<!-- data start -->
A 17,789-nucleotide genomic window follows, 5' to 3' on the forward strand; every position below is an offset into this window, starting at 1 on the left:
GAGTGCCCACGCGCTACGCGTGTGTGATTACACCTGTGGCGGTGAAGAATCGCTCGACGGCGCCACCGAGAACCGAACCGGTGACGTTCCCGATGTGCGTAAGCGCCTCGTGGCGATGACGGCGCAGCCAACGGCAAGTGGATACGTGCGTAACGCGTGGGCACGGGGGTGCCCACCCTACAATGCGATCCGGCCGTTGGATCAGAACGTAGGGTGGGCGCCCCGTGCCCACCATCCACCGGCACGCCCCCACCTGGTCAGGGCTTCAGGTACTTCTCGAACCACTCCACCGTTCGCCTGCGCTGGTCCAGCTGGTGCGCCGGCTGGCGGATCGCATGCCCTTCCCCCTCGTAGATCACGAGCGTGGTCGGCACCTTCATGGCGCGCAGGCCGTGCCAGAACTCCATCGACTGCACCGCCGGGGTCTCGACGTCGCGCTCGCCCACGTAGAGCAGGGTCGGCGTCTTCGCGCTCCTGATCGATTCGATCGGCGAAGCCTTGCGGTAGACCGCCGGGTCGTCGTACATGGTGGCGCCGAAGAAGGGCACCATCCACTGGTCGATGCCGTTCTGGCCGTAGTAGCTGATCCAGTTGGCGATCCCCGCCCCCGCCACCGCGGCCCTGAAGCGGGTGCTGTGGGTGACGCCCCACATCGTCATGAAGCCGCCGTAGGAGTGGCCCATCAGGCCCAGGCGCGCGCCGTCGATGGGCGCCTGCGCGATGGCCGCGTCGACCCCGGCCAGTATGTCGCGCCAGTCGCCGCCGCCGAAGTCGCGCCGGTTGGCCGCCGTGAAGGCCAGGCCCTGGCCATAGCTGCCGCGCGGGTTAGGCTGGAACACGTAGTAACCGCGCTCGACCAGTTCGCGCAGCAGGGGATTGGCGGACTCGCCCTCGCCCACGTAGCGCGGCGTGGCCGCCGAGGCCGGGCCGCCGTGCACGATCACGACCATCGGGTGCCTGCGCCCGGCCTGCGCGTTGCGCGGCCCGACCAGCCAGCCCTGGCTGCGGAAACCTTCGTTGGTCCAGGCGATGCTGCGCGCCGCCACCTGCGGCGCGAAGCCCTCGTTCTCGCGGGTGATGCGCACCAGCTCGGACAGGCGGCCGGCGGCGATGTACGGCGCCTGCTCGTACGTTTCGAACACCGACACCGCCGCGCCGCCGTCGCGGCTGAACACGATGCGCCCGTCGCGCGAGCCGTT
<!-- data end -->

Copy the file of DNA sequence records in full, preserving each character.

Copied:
A 17,789-nucleotide genomic window follows, 5' to 3' on the forward strand; every position below is an offset into this window, starting at 1 on the left:
GAGTGCCCACGCGCTACGCGTGTGTGATTACACCTGTGGCGGTGAAGAATCGCTCGACGGCGCCACCGAGAACCGAACCGGTGACGTTCCCGATGTGCGTAAGCGCCTCGTGGCGATGACGGCGCAGCCAACGGCAAGTGGATACGTGCGTAACGCGTGGGCACGGGGGTGCCCACCCTACAATGCGATCCGGCCGTTGGATCAGAACGTAGGGTGGGCGCCCCGTGCCCACCATCCACCGGCACGCCCCCACCTGGTCAGGGCTTCAGGTACTTCTCGAACCACTCCACCGTTCGCCTGCGCTGGTCCAGCTGGTGCGCCGGCTGGCGGATCGCATGCCCTTCCCCCTCGTAGATCACGAGCGTGGTCGGCACCTTCATGGCGCGCAGGCCGTGCCAGAACTCCATCGACTGCACCGCCGGGGTCTCGACGTCGCGCTCGCCCACGTAGAGCAGGGTCGGCGTCTTCGCGCTCCTGATCGATTCGATCGGCGAAGCCTTGCGGTAGACCGCCGGGTCGTCGTACATGGTGGCGCCGAAGAAGGGCACCATCCACTGGTCGATGCCGTTCTGGCCGTAGTAGCTGATCCAGTTGGCGATCCCCGCCCCCGCCACCGCGGCCCTGAAGCGGGTGCTGTGGGTGACGCCCCACATCGTCATGAAGCCGCCGTAGGAGTGGCCCATCAGGCCCAGGCGCGCGCCGTCGATGGGCGCCTGCGCGATGGCCGCGTCGACCCCGGCCAGTATGTCGCGCCAGTCGCCGCCGCCGAAGTCGCGCCGGTTGGCCGCCGTGAAGGCCAGGCCCTGGCCATAGCTGCCGCGCGGGTTAGGCTGGAACACGTAGTAACCGCGCTCGACCAGTTCGCGCAGCAGGGGATTGGCGGACTCGCCCTCGCCCACGTAGCGCGGCGTGGCCGCCGAGGCCGGGCCGCCGTGCACGATCACGACCATCGGGTGCCTGCGCCCGGCCTGCGCGTTGCGCGGCCCGACCAGCCAGCCCTGGCTGCGGAAACCTTCGTTGGTCCAGGCGATGCTGCGCGCCGCCACCTGCGGCGCGAAGCCCTCGTTCTCGCGGGTGATGCGCACCAGCTCGGACAGGCGGCCGGCGGCGATGTACGGCGCCTGCTCGTACGTTTCGAACACCGACACCGCCGCGCCGCCGTCGCGGCTGAACACGATGCGCCCGTCGCGCGAGCCGTT